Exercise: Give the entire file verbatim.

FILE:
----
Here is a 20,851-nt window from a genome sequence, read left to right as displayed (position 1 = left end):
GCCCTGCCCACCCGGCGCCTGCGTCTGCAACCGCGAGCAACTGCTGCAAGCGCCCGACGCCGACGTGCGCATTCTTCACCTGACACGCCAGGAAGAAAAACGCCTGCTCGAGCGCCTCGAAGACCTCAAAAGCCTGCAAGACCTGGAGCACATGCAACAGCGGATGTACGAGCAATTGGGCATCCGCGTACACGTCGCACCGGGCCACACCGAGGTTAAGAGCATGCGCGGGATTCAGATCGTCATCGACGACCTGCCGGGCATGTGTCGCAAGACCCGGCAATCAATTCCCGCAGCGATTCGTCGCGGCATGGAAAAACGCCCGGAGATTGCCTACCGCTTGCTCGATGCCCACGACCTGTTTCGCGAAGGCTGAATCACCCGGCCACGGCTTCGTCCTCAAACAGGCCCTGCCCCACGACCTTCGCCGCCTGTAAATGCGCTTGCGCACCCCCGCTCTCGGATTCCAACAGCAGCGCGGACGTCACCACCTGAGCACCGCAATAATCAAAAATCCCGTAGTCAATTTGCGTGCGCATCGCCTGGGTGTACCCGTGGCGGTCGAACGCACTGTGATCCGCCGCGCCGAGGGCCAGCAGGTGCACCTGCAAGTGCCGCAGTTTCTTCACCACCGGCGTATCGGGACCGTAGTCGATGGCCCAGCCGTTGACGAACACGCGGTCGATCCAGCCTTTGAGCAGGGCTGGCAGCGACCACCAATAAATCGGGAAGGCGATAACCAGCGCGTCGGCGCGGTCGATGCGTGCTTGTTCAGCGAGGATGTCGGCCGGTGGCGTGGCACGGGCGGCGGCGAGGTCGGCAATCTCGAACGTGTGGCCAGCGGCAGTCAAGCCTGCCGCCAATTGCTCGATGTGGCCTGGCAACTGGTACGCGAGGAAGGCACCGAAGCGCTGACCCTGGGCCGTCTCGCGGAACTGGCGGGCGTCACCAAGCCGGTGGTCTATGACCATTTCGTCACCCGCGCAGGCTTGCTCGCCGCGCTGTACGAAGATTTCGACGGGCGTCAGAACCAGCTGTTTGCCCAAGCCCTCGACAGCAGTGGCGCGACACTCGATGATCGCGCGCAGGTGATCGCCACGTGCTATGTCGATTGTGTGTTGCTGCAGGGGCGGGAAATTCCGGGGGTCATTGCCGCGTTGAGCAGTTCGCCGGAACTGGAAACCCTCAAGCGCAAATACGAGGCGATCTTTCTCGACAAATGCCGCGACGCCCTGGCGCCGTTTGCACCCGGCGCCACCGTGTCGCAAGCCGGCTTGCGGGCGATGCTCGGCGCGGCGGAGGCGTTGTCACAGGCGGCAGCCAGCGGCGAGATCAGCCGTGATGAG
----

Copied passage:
Here is a 20,851-nt window from a genome sequence, read left to right as displayed (position 1 = left end):
GCCCTGCCCACCCGGCGCCTGCGTCTGCAACCGCGAGCAACTGCTGCAAGCGCCCGACGCCGACGTGCGCATTCTTCACCTGACACGCCAGGAAGAAAAACGCCTGCTCGAGCGCCTCGAAGACCTCAAAAGCCTGCAAGACCTGGAGCACATGCAACAGCGGATGTACGAGCAATTGGGCATCCGCGTACACGTCGCACCGGGCCACACCGAGGTTAAGAGCATGCGCGGGATTCAGATCGTCATCGACGACCTGCCGGGCATGTGTCGCAAGACCCGGCAATCAATTCCCGCAGCGATTCGTCGCGGCATGGAAAAACGCCCGGAGATTGCCTACCGCTTGCTCGATGCCCACGACCTGTTTCGCGAAGGCTGAATCACCCGGCCACGGCTTCGTCCTCAAACAGGCCCTGCCCCACGACCTTCGCCGCCTGTAAATGCGCTTGCGCACCCCCGCTCTCGGATTCCAACAGCAGCGCGGACGTCACCACCTGAGCACCGCAATAATCAAAAATCCCGTAGTCAATTTGCGTGCGCATCGCCTGGGTGTACCCGTGGCGGTCGAACGCACTGTGATCCGCCGCGCCGAGGGCCAGCAGGTGCACCTGCAAGTGCCGCAGTTTCTTCACCACCGGCGTATCGGGACCGTAGTCGATGGCCCAGCCGTTGACGAACACGCGGTCGATCCAGCCTTTGAGCAGGGCTGGCAGCGACCACCAATAAATCGGGAAGGCGATAACCAGCGCGTCGGCGCGGTCGATGCGTGCTTGTTCAGCGAGGATGTCGGCCGGTGGCGTGGCACGGGCGGCGGCGAGGTCGGCAATCTCGAACGTGTGGCCAGCGGCAGTCAAGCCTGCCGCCAATTGCTCGATGTGGCCTGGCAACTGGTACGCGAGGAAGGCACCGAAGCGCTGACCCTGGGCCGTCTCGCGGAACTGGCGGGCGTCACCAAGCCGGTGGTCTATGACCATTTCGTCACCCGCGCAGGCTTGCTCGCCGCGCTGTACGAAGATTTCGACGGGCGTCAGAACCAGCTGTTTGCCCAAGCCCTCGACAGCAGTGGCGCGACACTCGATGATCGCGCGCAGGTGATCGCCACGTGCTATGTCGATTGTGTGTTGCTGCAGGGGCGGGAAATTCCGGGGGTCATTGCCGCGTTGAGCAGTTCGCCGGAACTGGAAACCCTCAAGCGCAAATACGAGGCGATCTTTCTCGACAAATGCCGCGACGCCCTGGCGCCGTTTGCACCCGGCGCCACCGTGTCGCAAGCCGGCTTGCGGGCGATGCTCGGCGCGGCGGAGGCGTTGTCACAGGCGGCAGCCAGCGGCGAGATCAGCCGTGATGAG